By Patrick J. Kiger
As most credible UFOlogists readily admit, proving that extraterrestrial spacecraft have visited our planet is a maddeningly difficult chore.
“The hassle over the word ‘proof’ boils down to one question: What constitutes proof?” Edward J. Ruppelt, who headed the U.S Air Force’s secret investigation of UFOs in the early 1950s, once wrote. “Does a UFO have to land at the River Entrance to the Pentagon, near the Joint Chiefs of Staff offices? Or is it proof when a ground radar station detects a UFO, sends a jet to intercept it, the jet pilot sees it, and locks on with his radar, only to have the UFO streak away at a phenomenal speed? Is it proof when a jet pilot fires at a UFO and sticks to his story even under the threat of court-martial? Does this constitute proof?”
More recently, Investigative journalist Leslie Keen, author of the 2011 book “UFOs: Generals, Pilots and Government Officials Go on the Record,” has noted that in roughly 90 to 95 percent of UFO sightings, observers turn out actually to have seen weather balloons, ball lightning, flares, aircraft, and other mundane phenomena. But another five to 10 percent of sightings are not so easily explainable, but that’s not the same as demonstrating that they are extraterrestrial in origin. Nevertheless, she argues, the hypothesis that UFOs are visitors from other worlds “is a rational one, and must be taken into account, given the data that we have.”
Here is some of the most compelling reasons that UFOs may be more than simple misidentifications of natural phenomena or terrestrial aircraft:
• The long, documented history of sightings. UFOs were around, in fact, long before humans themselves took to the air. The first account of a UFO sighting in America was back in 1639, when Massachusetts colony governor John Winthrop noted in his journal that one James Everell, “a sober, discreet man,” and two other witnesses watched a luminous object fly up and down the Muddy River near Charlestown for two to three hours. There are documented sightings of what were then called “airships” during the 1800s as well, such as the July 1884 sighting of a Saturn-shaped UFO (a ball surrounded by a ring) in Norwood, NY, and a fast-moving object that briefly hovered over the startled townspeople of Everest, KS in 1897.
• Numerous modern sightings by credible, well-trained professional observers. In Ruppelt’s 1955 book , “The Report on Unidentified Flying Objects,” he documented numerous instances of military service members, military and civilian pilots, scientists and other credible professionals who had observed UFOs. In one instance, Ruppelt describes the experience of a pilot of an Air Force F-86 fighter jet, who was scrambled to track a UFO and got to within 1,000 yards of a saucer-shaped object that abruptly flew away from him in a burst of speed after he fired upon it. He also mentions a 1948 UFO encounter in which two airline pilots got to within 700 feet of a UFO and saw two rows of windows with bright lights.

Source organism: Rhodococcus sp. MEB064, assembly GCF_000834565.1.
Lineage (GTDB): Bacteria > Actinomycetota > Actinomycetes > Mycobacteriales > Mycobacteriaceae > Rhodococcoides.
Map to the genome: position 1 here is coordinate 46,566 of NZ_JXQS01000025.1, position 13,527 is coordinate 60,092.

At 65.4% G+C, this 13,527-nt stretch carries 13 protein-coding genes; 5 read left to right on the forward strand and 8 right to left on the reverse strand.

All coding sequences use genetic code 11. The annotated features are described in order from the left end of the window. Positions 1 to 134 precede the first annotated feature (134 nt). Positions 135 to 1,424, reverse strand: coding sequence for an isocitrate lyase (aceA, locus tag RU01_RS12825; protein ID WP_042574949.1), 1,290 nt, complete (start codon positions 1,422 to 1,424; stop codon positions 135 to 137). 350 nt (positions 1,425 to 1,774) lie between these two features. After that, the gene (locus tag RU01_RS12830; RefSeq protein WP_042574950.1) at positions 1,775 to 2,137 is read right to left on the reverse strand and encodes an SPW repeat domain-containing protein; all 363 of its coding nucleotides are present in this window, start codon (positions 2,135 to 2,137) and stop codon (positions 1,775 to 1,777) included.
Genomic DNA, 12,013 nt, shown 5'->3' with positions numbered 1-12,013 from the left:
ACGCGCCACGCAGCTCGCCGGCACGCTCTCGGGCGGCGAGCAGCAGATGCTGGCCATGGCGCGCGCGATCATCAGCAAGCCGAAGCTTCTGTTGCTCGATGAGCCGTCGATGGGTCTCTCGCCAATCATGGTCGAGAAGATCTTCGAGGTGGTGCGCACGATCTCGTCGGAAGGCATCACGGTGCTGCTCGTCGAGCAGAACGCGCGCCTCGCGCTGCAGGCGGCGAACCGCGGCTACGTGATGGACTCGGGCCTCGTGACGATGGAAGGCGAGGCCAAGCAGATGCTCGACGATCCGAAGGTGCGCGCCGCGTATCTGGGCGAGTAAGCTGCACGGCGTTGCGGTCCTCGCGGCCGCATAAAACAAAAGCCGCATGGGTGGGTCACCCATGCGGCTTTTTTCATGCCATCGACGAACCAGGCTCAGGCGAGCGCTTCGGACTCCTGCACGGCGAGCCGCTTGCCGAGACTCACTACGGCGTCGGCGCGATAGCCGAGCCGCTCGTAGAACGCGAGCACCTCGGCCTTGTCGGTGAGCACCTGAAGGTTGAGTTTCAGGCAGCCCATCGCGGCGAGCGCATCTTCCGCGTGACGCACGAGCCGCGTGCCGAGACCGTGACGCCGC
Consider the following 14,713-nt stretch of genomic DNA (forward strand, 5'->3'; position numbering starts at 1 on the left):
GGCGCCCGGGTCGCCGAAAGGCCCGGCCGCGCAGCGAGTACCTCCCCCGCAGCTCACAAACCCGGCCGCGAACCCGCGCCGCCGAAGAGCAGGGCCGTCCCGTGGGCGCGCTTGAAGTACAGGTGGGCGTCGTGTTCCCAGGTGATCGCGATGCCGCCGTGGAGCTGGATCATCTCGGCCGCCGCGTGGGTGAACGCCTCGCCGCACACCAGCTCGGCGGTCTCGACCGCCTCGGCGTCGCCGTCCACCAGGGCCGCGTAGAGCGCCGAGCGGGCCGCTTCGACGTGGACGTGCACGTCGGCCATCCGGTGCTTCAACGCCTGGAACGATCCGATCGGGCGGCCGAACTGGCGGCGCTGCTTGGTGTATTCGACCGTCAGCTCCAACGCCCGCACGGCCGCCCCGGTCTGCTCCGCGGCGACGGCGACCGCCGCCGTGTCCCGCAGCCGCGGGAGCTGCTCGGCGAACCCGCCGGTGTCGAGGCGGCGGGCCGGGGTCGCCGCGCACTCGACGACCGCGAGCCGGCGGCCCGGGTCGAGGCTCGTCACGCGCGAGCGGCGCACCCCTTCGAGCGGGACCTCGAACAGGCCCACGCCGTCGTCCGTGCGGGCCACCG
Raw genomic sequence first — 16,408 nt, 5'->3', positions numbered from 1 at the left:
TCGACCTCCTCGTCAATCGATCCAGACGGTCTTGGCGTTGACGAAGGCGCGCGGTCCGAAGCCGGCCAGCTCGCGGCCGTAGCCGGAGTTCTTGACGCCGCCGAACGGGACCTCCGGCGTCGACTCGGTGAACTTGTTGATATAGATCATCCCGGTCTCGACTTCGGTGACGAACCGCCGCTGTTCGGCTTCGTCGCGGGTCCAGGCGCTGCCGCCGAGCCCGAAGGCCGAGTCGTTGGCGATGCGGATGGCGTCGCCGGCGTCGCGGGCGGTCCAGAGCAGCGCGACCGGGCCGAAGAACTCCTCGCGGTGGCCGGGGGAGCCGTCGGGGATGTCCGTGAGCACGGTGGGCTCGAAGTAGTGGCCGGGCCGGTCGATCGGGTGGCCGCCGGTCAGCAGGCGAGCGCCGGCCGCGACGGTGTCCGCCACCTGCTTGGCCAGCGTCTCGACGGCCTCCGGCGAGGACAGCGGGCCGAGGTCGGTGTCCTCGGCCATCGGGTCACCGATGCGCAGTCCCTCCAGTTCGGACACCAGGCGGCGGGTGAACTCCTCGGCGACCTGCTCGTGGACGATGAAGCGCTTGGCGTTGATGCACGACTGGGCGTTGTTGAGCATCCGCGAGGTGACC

• Consistencies in the descriptions of purported alien ships. Over the decades, witnesses who’ve seen UFOs have shown remarkable consistency in the shapes and other characteristics of the objects they’ve described. In 1949, the authors of the report for Project Sign, one of the early military investigations of UFOs, identified four main groups of objects—flying disks or saucers, cigar or torpedo-shaped craft without wings or fins, spherical or balloon-shaped objects that were capable of hovering or flying at high speed, and balls of light with no apparent physical form that were similarly maneuverable. Nearly a quarter-century later, a French government investigation headed by Claude Poher of the National Center for Space Research found similar patterns in more than 1,000 reports from France and various countries. One caveat is that in recent years, reports of wedge-shaped UFOs—which bear a similarity to the latest terrestrial military aircraft—have begun to supplant some of the traditional shapes.
• Possible physical evidence of encounters with alien spacecraft. The 1968 University of Colorado report, compiled by a team headed by James Condon, documented numerous instances of areas where soil, grass, and other vegetation had been claimed by witnesses to have been flattened, burned, broken off, or blown away by a UFO. A report by Stanford University astrophysicist Peter Sturrock, who led a scientific study of physical evidence of UFOs in the late 1990s, describes samples of plants taken from a purported UFO landing site in France in 1981. French researchers found that the leaves had undergone unusual chemical changes of the sort that could have been caused by powerful microwave radiation—which was even more difficult to explain, considering that they found no trace of radioactivity at the site.
• Physiological effects on UFO witnesses. The Sturrock report describes in detail various symptoms reported by individuals who had encountered UFOS, ranging from burns and temporary deafness to persistent nausea and memory loss. Among the most vivid examples: Betty Cash, Vickie Landrum and Landrum’s young grandson Colby, who reportedly happened upon a “large, diamond-shaped object” hovering over a Texas road in December 1980. All three became ill afterward; Cash, for example, developed large water blisters on her face and swelling that closed her eyes, in addition to severe nausea and diarrhea. The effects persisted for years, and she was hospitalized more than two dozen times.